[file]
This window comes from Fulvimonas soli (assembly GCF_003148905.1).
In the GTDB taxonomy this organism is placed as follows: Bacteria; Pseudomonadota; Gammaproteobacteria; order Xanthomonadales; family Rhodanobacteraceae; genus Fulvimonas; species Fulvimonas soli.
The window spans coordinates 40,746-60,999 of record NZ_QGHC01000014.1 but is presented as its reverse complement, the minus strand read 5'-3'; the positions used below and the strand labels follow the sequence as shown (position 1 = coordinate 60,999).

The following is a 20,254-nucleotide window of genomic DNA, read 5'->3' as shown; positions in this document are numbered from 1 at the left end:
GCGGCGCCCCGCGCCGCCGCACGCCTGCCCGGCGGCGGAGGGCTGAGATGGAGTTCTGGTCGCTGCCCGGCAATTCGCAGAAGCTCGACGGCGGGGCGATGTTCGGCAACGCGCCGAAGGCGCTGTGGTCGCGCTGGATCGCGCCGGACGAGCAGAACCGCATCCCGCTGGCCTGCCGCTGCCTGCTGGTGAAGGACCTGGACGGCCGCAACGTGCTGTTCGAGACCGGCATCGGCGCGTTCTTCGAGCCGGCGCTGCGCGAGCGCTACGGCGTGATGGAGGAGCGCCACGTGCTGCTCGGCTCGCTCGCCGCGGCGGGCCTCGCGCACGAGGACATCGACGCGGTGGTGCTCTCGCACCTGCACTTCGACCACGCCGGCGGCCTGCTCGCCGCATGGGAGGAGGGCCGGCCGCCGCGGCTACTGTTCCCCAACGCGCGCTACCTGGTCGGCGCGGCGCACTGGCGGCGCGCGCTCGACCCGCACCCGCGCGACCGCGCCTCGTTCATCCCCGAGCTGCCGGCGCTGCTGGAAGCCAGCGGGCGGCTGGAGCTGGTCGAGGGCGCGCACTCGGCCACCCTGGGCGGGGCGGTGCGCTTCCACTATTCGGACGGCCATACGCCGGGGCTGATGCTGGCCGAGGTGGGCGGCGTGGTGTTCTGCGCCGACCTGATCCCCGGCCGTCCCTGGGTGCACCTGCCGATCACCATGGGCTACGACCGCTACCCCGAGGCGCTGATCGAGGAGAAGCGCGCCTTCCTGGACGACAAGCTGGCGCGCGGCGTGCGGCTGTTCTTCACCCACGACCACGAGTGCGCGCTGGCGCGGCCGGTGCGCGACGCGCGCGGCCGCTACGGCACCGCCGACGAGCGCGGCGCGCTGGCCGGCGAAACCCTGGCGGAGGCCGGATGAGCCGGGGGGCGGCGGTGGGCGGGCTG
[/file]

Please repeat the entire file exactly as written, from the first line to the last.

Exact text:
This window comes from Fulvimonas soli (assembly GCF_003148905.1).
In the GTDB taxonomy this organism is placed as follows: Bacteria; Pseudomonadota; Gammaproteobacteria; order Xanthomonadales; family Rhodanobacteraceae; genus Fulvimonas; species Fulvimonas soli.
The window spans coordinates 40,746-60,999 of record NZ_QGHC01000014.1 but is presented as its reverse complement, the minus strand read 5'-3'; the positions used below and the strand labels follow the sequence as shown (position 1 = coordinate 60,999).

The following is a 20,254-nucleotide window of genomic DNA, read 5'->3' as shown; positions in this document are numbered from 1 at the left end:
GCGGCGCCCCGCGCCGCCGCACGCCTGCCCGGCGGCGGAGGGCTGAGATGGAGTTCTGGTCGCTGCCCGGCAATTCGCAGAAGCTCGACGGCGGGGCGATGTTCGGCAACGCGCCGAAGGCGCTGTGGTCGCGCTGGATCGCGCCGGACGAGCAGAACCGCATCCCGCTGGCCTGCCGCTGCCTGCTGGTGAAGGACCTGGACGGCCGCAACGTGCTGTTCGAGACCGGCATCGGCGCGTTCTTCGAGCCGGCGCTGCGCGAGCGCTACGGCGTGATGGAGGAGCGCCACGTGCTGCTCGGCTCGCTCGCCGCGGCGGGCCTCGCGCACGAGGACATCGACGCGGTGGTGCTCTCGCACCTGCACTTCGACCACGCCGGCGGCCTGCTCGCCGCATGGGAGGAGGGCCGGCCGCCGCGGCTACTGTTCCCCAACGCGCGCTACCTGGTCGGCGCGGCGCACTGGCGGCGCGCGCTCGACCCGCACCCGCGCGACCGCGCCTCGTTCATCCCCGAGCTGCCGGCGCTGCTGGAAGCCAGCGGGCGGCTGGAGCTGGTCGAGGGCGCGCACTCGGCCACCCTGGGCGGGGCGGTGCGCTTCCACTATTCGGACGGCCATACGCCGGGGCTGATGCTGGCCGAGGTGGGCGGCGTGGTGTTCTGCGCCGACCTGATCCCCGGCCGTCCCTGGGTGCACCTGCCGATCACCATGGGCTACGACCGCTACCCCGAGGCGCTGATCGAGGAGAAGCGCGCCTTCCTGGACGACAAGCTGGCGCGCGGCGTGCGGCTGTTCTTCACCCACGACCACGAGTGCGCGCTGGCGCGGCCGGTGCGCGACGCGCGCGGCCGCTACGGCACCGCCGACGAGCGCGGCGCGCTGGCCGGCGAAACCCTGGCGGAGGCCGGATGAGCCGGGGGGCGGCGGTGGGCGGGCTG